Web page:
Sitting in our apartment last night, we spent a couple of indulgent moments watching the sun set over gilt-edged clouds at the far edge of the Indian Ocean, as we quaffed an Australian merlot and generally enjoyed life. The moment prompted a number of thoughts, not the least of which was a memory of a period in my life - a little over ten years ago - when I lived in Perth and my career was well and truly in the wilderness.
At that time, having farewelled a promising military career, medical discharge in hand, my employment options were looking dire. This, despite personal and (with the benefit of hindsight) inflated expectations that as a former army officer, the multinationals would be falling over themselves, begging me to take a plum job complete with six-figure salary, flash car and regular business class travel options. Would you like fries with that?
Reality check! Soldiers beware: Being ten foot tall and bulletproof doesn’t really cut it in the corridors of corporate Valhalla. We have a tendency to be classed as square pegs trying to fit into round holes.
It was time to ask for help.
So, I fired a distress flare, writing to a number of senior officers who I’d had the pleasure of serving during my career, in search of written endorsement for my contribution back in the day. I was very pleased to find, within the space of a couple of weeks, that references were speedily returned from some now well-known, some less well-known officers, all equally deserving of their status as patron and mentor.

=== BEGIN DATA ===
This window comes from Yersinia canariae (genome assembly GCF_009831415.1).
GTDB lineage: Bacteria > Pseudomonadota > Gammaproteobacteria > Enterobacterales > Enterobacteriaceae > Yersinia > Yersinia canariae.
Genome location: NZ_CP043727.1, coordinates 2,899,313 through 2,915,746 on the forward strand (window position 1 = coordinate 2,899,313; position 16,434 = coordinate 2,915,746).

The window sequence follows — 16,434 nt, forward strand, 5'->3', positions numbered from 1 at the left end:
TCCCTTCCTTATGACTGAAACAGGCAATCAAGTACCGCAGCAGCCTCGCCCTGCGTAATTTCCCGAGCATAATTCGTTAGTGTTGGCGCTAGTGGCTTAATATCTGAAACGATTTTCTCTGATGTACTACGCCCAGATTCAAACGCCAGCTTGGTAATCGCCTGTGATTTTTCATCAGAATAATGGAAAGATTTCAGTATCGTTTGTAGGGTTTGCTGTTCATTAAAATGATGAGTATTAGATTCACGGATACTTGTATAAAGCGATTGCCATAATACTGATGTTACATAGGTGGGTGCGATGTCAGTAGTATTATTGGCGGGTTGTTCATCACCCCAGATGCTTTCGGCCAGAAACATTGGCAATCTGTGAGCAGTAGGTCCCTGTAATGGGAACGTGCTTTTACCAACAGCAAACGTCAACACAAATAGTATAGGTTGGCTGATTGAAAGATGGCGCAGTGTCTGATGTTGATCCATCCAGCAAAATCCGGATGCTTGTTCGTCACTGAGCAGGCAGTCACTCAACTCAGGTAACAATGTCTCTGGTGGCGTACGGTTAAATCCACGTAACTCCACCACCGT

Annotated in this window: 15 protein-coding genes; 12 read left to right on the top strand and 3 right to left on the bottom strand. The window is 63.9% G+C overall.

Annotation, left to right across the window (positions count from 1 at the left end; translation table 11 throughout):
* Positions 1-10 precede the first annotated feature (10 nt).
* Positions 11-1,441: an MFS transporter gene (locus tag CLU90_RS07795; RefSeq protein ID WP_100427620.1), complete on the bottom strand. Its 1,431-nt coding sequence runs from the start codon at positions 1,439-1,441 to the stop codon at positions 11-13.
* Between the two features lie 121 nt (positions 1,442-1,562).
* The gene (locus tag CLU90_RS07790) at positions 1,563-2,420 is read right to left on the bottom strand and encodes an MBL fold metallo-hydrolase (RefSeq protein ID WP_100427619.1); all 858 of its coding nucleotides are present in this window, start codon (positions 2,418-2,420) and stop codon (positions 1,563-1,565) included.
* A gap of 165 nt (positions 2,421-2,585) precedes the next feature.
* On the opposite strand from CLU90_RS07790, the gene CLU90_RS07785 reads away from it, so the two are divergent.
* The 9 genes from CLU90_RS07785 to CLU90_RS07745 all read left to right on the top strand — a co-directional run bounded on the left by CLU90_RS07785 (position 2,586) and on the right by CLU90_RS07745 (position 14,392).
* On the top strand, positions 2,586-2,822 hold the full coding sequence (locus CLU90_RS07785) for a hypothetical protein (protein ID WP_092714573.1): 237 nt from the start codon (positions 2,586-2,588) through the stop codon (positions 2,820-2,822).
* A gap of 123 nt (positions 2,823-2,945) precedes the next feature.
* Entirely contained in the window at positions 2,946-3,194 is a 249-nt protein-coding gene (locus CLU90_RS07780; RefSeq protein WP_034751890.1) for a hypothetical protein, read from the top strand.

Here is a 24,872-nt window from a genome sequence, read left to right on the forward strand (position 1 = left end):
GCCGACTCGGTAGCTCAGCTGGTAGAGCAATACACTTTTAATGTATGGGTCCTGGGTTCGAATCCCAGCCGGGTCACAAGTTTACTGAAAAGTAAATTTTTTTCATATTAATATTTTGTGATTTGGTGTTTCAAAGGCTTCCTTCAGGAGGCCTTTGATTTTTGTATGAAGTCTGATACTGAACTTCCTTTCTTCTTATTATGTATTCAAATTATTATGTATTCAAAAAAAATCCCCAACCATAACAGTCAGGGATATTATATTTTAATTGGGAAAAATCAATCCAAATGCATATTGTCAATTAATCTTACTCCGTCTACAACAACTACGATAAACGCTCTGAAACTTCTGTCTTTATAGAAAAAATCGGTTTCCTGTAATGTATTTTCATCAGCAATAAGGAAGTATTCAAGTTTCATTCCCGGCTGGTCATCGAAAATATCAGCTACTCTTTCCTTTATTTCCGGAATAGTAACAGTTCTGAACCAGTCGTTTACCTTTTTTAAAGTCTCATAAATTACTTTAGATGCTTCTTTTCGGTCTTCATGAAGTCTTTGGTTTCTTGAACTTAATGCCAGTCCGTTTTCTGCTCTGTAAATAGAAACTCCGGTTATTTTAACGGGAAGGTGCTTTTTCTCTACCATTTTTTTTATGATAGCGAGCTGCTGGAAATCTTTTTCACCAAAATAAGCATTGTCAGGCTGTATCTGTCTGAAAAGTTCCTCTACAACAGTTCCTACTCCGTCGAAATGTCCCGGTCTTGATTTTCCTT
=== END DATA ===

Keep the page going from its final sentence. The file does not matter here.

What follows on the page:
One of these leaders, not surprisingly, went beyond the call for a letter and over the next few years gave me a lesson in what it really means to be a mentor. In short, having begun the process with a reference, over the following six years this man continued to step up personally with guidance and the occasional catch up session, including ongoing written and verbal references for me, all of which inevitably steered me from the wilderness and into a brighter and significantly more prosperous future.
For that, I will always be immeasurably grateful.
Ever since, I’ve made an absolute point of trying to ‘pay forward’ that same generosity of spirit. I do this by mentoring those people around me who I see as having great potential, expectation and drive balanced with selflessness and humility.
Obviously, these people come into my orbit as a direct result of the opportunities that have come my way, thanks to a mentor who supported me all those years ago. As a result, I believe mentoring is a core obligation for managers at every level in an organisation, if that organisation is to truly encourage and develop its leadership potential as I referred to in my last post.
The great opportunity with mentoring is that there is huge personal reward in being able to guide and advise someone when they are making important decisions about their future.
The trick is to understand an individual’s motivations. I’m not of the ‘greed is good’ ilk, so my approach to mentoring is very much assigned to the person in front of me. Try to understand what it is that motivates them, what they want to achieve, their personal goals and aspirations, without any expectation that your mentoring of them will benefit you. Because it’s not about that.
I encourage anyone with accountability for others to mentor those you are responsible for, and ask yourself, ‘why am I championing this person?’ If the answer is that you just want to see them do well, then you’ve nailed it.
And if you are a person with responsibility for others and you are not mentoring any of them because you are too busy managing, meeting deadlines or focusing on your own career, perhaps you could rethink the way you are developing your team and, importantly, yourself. Mentoring is an inherent element of your personal responsibility as a leader.
Have you been mentored well, or perhaps you mentor others?
All the best,